Lastly, this book by Jonathan Anderson and William Dyrness is the first in a new series called Studies in Theology and the Arts. It looks like it is off to a promising start with this retelling of the recent history of modern art that is more sentence to positive religious impulses than evangelicals have typically been. The title of the book is a play on the classic by Hans Rookmaaker, Modern Art and The Death of a Culture, which as you can imagine, is not very effusive in its assessment of modern art. In this book though, Anderson and Dyrness take five chapters, each devoted to a different geographical locale, to re-examine some icons and artists associated with modern art (I may have used “icon” wrong just there). This of course is after two opening chapters establishing the critical context, both in general, and related to Rookmaaker’s work. I’m not particularly qualified to comment in-depth on art history (although I did once date an art history major), but the authors seem to give a good overview and demonstrate charitable re-readings of some important artists’ work. Overall, it is good example of astute cultural analysis that seeks to put the accent on potential commendations instead of criticisms and be in a better position to dialogue further with those outside the evangelical camp.

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April 13th was a big night for sports. Just ask Anna, she’ll tell you. It was also the night before our last full day in California. The following night would mark a week, as well as the end of the trip.

I had been before. Twice actually, both times when I was in high school myself. Now, I’m married and all grown up and chaperoning a senior class trip. My wife and I, along with 4 of the other 7 chaperones, have a van full of kids to keep track of. You might think this was no easy task, but surprisingly, you’d be wrong.

By April 13th, we were neither worn out, nor entirely ready to fly back across the country and resume normalcy. Instead, we were watching Kobe Bryant play his last game against the Washington Generals (deftly played by the Utah Jazz) and rack up 60 points in the process (which you can easily do if you take 50 shots in a game). On an iPad, thanks to Watch ESPN, we were also watching the Golden State Warriors beat the Chicago Bulls’ single season win total.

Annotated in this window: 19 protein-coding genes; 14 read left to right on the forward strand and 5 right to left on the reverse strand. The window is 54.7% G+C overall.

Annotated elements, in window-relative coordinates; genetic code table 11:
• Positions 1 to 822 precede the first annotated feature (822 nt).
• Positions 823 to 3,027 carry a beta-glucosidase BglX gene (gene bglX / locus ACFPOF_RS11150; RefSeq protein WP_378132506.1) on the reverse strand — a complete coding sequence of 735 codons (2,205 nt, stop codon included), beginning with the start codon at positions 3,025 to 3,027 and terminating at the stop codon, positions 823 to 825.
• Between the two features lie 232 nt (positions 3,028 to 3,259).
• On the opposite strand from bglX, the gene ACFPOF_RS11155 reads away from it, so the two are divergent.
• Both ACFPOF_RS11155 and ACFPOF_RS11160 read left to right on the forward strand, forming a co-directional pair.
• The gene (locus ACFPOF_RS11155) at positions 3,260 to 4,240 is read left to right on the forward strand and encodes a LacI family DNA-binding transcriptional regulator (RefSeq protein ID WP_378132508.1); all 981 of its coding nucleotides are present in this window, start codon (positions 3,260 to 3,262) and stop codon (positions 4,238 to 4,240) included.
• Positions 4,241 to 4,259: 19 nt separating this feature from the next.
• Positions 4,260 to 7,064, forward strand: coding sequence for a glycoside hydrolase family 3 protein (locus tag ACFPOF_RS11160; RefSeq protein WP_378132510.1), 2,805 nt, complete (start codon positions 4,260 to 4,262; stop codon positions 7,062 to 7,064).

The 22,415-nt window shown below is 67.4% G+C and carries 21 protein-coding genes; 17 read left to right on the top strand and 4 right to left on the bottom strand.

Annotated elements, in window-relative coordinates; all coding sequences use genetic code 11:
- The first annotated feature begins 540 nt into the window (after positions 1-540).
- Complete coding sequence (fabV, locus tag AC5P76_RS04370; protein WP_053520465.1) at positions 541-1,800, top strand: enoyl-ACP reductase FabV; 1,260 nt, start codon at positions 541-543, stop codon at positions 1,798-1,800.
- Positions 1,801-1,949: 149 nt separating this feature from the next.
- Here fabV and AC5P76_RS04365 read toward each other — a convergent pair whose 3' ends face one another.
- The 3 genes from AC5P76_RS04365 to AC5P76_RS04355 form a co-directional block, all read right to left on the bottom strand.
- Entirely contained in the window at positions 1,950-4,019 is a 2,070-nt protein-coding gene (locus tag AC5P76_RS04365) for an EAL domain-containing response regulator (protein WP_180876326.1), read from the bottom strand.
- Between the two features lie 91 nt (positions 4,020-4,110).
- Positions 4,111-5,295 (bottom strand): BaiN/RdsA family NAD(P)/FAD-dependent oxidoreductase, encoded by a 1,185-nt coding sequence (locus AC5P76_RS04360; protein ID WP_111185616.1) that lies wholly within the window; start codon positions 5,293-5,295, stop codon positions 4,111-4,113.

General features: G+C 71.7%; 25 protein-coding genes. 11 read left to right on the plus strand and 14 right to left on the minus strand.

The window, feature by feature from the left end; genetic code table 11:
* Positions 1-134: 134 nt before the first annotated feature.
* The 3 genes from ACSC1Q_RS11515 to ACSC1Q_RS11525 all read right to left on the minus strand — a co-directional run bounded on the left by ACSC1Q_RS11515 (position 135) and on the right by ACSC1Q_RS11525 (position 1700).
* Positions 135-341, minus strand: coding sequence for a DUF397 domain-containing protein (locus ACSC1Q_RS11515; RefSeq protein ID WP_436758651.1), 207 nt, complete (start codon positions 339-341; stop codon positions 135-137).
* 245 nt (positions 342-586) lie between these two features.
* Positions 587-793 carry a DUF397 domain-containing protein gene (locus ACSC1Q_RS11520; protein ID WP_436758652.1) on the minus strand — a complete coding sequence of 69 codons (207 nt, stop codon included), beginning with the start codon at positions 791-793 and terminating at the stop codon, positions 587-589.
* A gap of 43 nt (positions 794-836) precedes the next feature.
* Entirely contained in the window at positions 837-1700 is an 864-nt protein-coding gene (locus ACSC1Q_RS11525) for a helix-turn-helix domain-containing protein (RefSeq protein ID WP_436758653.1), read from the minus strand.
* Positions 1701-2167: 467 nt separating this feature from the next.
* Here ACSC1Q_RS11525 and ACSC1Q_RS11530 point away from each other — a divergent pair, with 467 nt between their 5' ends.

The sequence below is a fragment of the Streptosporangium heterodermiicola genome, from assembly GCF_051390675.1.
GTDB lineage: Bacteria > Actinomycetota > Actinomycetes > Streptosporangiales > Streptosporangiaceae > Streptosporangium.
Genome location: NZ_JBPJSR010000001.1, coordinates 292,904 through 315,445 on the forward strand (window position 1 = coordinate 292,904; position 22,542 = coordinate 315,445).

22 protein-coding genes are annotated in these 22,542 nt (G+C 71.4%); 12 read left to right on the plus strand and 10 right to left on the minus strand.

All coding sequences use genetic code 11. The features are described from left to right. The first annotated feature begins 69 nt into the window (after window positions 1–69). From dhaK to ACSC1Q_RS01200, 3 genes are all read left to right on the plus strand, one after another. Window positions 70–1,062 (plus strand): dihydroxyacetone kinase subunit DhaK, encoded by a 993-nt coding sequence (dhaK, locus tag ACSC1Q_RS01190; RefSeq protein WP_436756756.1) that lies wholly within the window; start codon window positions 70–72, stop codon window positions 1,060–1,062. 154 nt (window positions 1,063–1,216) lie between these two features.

Like I said, big night for sports.

We’re in Monterrey, in a Hampton Inn just off Pacific Coast 1. We’re within walking distance of Monterrey State Beach, a Starbucks, and more importantly, an In-n-Out Burger. I would take advantage of this shortly after the games ended. I am, how you say, a fan of burgers. They put an In-n-Out in Dallas right before we moved. It was my last lunch in Texas. It was my first lunch on this trip to California. And it was glorious.

It seemed like we were always eating. Lunches happened later in the day. Dinners had fixed reservations. Continental breakfasts were at almost every stop. And yet, no weight was gained, though far too many sodas were consumed. It was probably due to walking 5-9 miles every day. Love will find a way.

Earlier that day I had logged just under 9 miles. This was conveniently split up between a walk to Starbucks, up and down Cannery Row, inside the Monterrey Bay Aquarium, and then all over Point Lobos State Natural Reserve. Don’t be deceived by the name, there are no actual “Lobos.” Rather, there are seals (lobos marinos in Spanish) and in our case, a very active couple of otters in a cove. For the better part of an hour, and realistically their entire life, they were busy doing otter stuff. You know, diving for a clam or something similar, and then using a rock to crush it on your belly before eating it. Enjoy. Repeat.

There weren’t as many seals as we had seen earlier in the trip. Our first encounter was on Pier 39 in San Fransisco. Then at Moonstone Beach. Then again just up the road at San Simeon. And now here. Although, it was baby seal season, or something like that and so you couldn’t get too close (according to Federal Law at least).

This had not stopped me back at Moonstone Beach when I noticed a mom and baby seal out on a rock and realized I could get within 20 feet. I successfully made my way out there and took several pictures and videos before promptly falling in the water on my trek back.

I imagine the Pacific Ocean is pretty cold when it’s only about 65 degrees outside. I don’t know for sure though because I didn’t feel much of anything during the 15 seconds I was in the water before clamoring out to begin resuscitating my phone. All the bottom ports had been sucked dry before I made it back to the beach to retrieve my flip flops where I was told I was bleeding profusely from the knee by some observant high school girls. I said “oh,” followed quickly by a “can you dry my phone off?”

The upside was that we didn’t really have cell service at that point of the trip anyway (AT&T users at least). The downside was that the sunset that evening was amazing and my phone was stuck in a bag of rice. It is the one gap in my fastidious chronicling of the trip from start to finish. Guess I’ll have to go back next year.